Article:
Foods from childhood should not count
Maybe that’s a little much, on reflection, but ok, how about this: We all get to pick three favorite foods from childhood that don’t count. I could pick potato chips, McDonald’s cheeseburgers, and…Reese’s Peanut Butter Cups. Then I could eat as much of those things as I wanted, whenever I wanted, and they would be completely neutral. The only catch to this one is, you can’t switch to a different childhood food when you get bored with one (or all) of the three. You must pick them and stick with them forever.

If it’s a beverage, it doesn’t count
Beer, wine, soda, shakes—they’re liquid, for pete’s sake. They shouldn’t contribute to weight gain. They shouldn’t be bad for you. They go with food. They’re necessary. They shouldn’t count. I remember in high school I truly did not believe that Coke could cause weight gain. How could it? You drink it, you don’t eat it. Ah, youth [takes sip from can of Diet Coke next to computer].

If I don’t realize I finished it, it doesn’t count
Despite the countless warnings and cluckings from diet gurus, I insist on reading while I eat. Sorry, I just do. Reading contributes to the pleasure of eating, and eating contributes to the pleasure of reading. The majority of the time it’s not a problem. While I might not be “eating mindfully,” I do derive sufficient satisfaction to feel full when I’m done with my meal. However, every now and then I take the last bite of something, and realize that, hey, that was the last bite and I didn’t get that “last bite” feeling after taking it. When that happens, the whole thing I just ate gets zeroed out. This is kind of a companion to the rule about things not counting when they’re not good, or when I change my mind about having eaten something, but it applies even when the thing was good.

If the jury is out on the detrimental effects of a food, it doesn’t hurt us
There have been so many swings of the pendulum as regards what foods are good for us, bad for us, totally neutral, that I feel like if they haven’t determined with an absolute certainty that something is bad for us, it shouldn’t have a negative effect on health or weight. Butter, for instance. We started out with butter being good for us; I remember the old “four food groups” and butter counted as a dairy product. Then butter was horrible, horrible, horrible for us. You might as well eat rat poison as eat butter. In fact, rat poison was probably better for you, because it didn’t have any cholesterol or saturated fat. Then someone started poking around in the margarine formula (which I’ve read is one molecule removed from plastic, but that could be an urban legend), and realized that margarine had trans fats, and that those trans fats were way worse than anything in butter. So the word went out that maybe butter wasn’t the Antichrist after all. I say, if the experts can’t decide, it just doesn’t hurt, period. And naturally, as far as I’m concerned, “they” haven’t actually proven that any one thing is bad for us. So guess what?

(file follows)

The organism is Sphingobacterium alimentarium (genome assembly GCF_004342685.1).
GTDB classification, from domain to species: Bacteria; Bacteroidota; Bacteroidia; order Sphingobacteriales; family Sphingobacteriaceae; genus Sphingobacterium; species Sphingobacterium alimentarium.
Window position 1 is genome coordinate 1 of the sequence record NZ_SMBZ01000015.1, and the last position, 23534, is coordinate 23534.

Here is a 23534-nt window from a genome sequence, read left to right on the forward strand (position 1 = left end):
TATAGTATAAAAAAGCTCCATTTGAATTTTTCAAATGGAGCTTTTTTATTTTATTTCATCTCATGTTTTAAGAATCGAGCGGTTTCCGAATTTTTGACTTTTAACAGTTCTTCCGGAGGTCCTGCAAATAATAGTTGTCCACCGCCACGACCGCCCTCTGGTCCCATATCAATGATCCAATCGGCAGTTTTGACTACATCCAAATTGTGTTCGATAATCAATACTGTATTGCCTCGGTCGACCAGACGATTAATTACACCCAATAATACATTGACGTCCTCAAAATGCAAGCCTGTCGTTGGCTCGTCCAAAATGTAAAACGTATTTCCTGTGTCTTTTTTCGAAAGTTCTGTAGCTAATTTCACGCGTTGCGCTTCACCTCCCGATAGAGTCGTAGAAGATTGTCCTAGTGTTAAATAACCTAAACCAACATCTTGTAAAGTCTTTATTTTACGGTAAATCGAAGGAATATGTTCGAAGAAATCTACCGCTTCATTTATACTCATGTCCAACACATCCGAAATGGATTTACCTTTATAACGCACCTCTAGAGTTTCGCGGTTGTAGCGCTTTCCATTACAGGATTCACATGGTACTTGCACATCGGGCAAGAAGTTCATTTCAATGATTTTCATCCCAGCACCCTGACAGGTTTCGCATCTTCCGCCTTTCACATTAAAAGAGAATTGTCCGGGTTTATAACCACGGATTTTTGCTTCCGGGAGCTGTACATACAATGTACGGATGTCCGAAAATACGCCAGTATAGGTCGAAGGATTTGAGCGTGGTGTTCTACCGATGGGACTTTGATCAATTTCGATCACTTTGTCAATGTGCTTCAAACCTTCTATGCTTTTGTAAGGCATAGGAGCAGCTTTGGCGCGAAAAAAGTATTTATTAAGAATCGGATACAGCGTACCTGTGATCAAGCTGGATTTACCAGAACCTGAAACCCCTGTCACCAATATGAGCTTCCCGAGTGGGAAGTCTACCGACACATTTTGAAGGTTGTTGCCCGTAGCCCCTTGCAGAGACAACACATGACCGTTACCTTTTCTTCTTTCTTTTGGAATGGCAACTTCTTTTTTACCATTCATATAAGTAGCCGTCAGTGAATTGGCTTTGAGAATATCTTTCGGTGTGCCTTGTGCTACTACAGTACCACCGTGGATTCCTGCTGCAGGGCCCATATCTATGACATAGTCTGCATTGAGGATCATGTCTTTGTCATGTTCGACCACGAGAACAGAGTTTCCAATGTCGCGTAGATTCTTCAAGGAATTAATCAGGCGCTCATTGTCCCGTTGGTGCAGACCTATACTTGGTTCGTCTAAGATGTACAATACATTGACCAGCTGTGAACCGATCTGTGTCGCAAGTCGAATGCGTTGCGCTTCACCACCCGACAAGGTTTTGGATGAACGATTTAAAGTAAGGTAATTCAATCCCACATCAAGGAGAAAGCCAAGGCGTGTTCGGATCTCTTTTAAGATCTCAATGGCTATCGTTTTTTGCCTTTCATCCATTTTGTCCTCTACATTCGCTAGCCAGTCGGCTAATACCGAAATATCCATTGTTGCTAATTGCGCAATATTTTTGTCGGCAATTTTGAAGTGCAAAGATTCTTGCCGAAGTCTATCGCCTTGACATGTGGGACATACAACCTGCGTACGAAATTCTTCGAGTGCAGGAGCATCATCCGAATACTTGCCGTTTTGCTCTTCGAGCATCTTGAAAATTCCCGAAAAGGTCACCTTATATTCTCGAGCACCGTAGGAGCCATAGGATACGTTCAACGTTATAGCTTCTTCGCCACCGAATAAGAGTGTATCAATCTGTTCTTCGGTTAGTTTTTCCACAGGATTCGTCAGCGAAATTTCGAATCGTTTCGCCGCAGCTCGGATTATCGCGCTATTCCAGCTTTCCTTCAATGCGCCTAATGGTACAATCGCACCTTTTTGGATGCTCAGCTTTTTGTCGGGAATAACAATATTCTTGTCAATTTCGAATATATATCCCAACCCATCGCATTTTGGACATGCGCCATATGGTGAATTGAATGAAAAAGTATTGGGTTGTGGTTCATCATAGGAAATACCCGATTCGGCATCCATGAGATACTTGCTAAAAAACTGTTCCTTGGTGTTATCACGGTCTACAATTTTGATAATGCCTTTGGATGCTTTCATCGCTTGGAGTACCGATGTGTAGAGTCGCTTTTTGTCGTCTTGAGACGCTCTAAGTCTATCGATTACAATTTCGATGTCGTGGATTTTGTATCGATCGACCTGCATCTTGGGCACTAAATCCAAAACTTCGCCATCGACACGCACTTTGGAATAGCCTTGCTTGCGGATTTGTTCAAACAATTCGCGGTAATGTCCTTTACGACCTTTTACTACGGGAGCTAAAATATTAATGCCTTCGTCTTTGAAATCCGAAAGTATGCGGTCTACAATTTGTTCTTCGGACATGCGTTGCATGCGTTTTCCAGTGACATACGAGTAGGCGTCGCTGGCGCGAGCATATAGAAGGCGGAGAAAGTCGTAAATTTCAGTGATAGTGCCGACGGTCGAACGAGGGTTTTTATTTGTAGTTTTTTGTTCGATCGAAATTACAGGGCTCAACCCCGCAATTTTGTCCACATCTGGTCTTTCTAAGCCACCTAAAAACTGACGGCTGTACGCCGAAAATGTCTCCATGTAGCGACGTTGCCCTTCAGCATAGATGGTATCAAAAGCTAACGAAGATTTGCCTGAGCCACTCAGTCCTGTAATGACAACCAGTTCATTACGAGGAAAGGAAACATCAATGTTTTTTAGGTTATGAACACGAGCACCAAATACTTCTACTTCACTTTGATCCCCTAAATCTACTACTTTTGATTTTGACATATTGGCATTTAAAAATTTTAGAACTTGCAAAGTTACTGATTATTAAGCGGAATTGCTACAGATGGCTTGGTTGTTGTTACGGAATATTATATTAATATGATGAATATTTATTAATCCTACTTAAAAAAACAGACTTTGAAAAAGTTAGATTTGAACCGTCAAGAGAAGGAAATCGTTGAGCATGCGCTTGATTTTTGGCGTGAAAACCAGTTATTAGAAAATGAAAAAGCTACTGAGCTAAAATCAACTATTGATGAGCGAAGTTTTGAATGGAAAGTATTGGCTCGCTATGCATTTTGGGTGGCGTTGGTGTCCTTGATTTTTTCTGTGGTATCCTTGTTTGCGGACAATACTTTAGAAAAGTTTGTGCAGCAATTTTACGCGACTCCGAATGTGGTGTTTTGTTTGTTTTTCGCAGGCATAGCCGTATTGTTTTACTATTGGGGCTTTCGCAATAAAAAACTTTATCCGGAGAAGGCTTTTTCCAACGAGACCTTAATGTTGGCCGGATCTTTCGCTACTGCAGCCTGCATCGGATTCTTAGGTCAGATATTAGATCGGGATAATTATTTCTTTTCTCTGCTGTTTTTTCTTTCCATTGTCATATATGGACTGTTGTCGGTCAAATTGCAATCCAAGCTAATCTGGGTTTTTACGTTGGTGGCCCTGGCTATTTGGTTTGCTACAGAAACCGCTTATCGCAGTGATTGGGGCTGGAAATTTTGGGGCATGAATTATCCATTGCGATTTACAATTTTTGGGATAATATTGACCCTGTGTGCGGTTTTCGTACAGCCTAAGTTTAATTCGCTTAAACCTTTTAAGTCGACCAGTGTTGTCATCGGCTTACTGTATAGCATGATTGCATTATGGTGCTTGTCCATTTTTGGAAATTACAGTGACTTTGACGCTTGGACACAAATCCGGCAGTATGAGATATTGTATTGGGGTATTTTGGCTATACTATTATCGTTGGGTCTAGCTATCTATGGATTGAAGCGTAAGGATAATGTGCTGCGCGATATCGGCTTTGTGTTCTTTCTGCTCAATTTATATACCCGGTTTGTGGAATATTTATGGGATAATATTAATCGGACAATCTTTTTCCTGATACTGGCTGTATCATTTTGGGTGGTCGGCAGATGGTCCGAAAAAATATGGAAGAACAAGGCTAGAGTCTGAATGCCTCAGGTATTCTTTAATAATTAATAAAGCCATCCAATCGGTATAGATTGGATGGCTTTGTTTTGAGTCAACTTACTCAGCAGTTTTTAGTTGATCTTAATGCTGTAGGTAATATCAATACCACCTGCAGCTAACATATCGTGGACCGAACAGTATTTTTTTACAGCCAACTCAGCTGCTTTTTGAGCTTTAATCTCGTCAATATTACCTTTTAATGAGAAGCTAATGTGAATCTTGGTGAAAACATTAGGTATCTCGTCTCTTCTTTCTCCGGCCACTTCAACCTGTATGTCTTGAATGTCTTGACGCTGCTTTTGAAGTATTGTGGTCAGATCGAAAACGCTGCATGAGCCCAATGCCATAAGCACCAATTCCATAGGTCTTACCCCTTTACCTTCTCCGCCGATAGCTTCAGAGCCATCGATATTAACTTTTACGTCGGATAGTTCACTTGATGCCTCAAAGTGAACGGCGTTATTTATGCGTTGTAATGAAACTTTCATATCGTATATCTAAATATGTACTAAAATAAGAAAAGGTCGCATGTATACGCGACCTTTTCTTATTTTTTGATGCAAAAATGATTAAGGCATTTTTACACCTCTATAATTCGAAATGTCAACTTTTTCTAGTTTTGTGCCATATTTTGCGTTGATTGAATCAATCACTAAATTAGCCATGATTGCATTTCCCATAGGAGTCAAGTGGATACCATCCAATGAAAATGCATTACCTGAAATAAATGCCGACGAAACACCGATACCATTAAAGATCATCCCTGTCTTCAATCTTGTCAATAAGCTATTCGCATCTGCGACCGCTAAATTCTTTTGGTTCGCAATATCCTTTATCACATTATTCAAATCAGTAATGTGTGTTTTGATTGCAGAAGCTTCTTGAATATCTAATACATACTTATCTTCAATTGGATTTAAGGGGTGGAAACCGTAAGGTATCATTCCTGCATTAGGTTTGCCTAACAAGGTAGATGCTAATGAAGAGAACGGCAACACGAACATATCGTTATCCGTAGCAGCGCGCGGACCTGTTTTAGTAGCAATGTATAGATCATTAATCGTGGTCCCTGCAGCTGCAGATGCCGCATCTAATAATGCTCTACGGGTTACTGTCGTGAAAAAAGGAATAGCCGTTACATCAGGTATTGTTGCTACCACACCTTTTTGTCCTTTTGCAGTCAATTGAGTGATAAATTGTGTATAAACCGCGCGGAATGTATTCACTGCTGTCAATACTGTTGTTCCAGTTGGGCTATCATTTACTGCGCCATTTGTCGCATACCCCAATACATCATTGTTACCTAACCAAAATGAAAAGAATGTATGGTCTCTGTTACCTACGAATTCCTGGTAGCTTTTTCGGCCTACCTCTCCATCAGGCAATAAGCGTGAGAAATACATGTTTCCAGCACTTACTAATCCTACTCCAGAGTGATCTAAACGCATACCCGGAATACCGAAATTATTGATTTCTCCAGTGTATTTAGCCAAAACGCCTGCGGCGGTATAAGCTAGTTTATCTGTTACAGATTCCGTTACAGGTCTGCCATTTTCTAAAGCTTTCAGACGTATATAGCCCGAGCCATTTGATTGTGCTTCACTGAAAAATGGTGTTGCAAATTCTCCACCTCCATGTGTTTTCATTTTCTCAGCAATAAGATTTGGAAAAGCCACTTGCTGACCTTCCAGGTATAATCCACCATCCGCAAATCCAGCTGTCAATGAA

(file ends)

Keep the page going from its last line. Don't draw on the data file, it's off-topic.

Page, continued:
If I eat one “bad” thing along with a specified number of “good” things, the good things cancel the bad one
This is kind of the “good behavior” rule of food consumption. If I eat a big salad, loaded with vegetables and low fat protein, but eat it with regular Ranch dressing, the positive aspects of the vegetables and low fat protein cancel the negative ones of the dressing. This rule could apply to elements within a meal, or to the overall meal. If I eat a small, lightly dressed salad as my appetizer, then have grilled fish over sautéed spinach, and then finish off with a buttery slice of lemon tart, the first two “good” components negate the “badness” of the dessert.

I think that’s a pretty good start. I might add on to this in the future, but I think this set of rules, if adopted by…pretty much everyone, would serve to make my life much happier and easier. So, let’s eat!


Anonymous said...

You forgot the Coke. 4 Fried chickens and a coke. Blues Brothers. And I believe Elwood ordered dry white toast. And then Aretha rocked the house!


Emma Shannon said...

You got it! I knew you would. Don't you blashpheme in here, don't you blaspheme in here!